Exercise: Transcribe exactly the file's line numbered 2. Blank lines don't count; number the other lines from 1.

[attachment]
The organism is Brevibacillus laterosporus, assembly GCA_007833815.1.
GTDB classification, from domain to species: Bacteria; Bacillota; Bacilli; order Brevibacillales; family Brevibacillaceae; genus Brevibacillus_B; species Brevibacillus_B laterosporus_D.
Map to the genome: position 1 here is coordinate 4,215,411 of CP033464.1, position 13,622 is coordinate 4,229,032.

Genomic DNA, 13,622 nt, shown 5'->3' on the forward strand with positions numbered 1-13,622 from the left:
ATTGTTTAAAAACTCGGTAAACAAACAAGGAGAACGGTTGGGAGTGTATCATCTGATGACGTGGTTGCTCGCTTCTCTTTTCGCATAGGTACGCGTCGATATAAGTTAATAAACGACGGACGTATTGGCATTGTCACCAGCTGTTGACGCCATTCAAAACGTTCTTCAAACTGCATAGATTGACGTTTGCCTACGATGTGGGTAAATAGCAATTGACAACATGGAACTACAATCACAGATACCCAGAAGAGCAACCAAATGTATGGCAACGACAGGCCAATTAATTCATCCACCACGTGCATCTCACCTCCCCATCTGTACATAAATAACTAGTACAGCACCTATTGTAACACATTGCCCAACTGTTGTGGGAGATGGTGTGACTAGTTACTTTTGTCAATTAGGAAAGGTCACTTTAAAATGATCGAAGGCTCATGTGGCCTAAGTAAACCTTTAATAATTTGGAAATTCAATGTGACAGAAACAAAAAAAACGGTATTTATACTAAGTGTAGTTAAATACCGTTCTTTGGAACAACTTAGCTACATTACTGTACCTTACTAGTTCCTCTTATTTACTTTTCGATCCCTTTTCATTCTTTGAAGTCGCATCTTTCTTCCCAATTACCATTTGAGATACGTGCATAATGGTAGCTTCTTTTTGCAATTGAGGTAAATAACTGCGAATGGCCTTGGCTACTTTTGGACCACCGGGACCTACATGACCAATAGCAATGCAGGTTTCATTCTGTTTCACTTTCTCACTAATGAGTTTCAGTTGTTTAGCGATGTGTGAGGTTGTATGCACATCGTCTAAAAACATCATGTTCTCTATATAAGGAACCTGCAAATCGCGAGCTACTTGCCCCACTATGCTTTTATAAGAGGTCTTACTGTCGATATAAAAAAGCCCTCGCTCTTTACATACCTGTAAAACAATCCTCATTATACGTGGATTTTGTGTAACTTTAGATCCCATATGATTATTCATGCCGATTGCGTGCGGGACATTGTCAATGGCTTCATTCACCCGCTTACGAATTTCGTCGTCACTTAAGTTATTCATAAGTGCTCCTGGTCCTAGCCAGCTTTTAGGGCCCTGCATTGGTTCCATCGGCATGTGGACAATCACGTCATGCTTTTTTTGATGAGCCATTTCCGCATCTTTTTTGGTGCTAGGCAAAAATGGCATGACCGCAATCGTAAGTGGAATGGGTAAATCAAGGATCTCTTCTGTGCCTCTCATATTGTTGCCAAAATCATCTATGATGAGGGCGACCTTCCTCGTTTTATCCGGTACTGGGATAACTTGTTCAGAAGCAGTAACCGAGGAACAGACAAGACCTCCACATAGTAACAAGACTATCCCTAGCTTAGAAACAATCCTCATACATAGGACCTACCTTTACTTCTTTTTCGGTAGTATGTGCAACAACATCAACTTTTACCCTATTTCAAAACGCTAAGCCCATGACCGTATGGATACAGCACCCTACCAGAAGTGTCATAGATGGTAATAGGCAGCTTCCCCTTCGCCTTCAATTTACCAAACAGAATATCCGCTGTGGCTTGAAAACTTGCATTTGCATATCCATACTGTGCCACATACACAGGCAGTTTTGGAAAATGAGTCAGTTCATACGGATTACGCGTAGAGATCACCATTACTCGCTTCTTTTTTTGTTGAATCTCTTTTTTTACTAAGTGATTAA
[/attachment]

GTDB classification, from domain to species: Bacteria; Bacillota; Bacilli; order Brevibacillales; family Brevibacillaceae; genus Brevibacillus_B; species Brevibacillus_B laterosporus_D.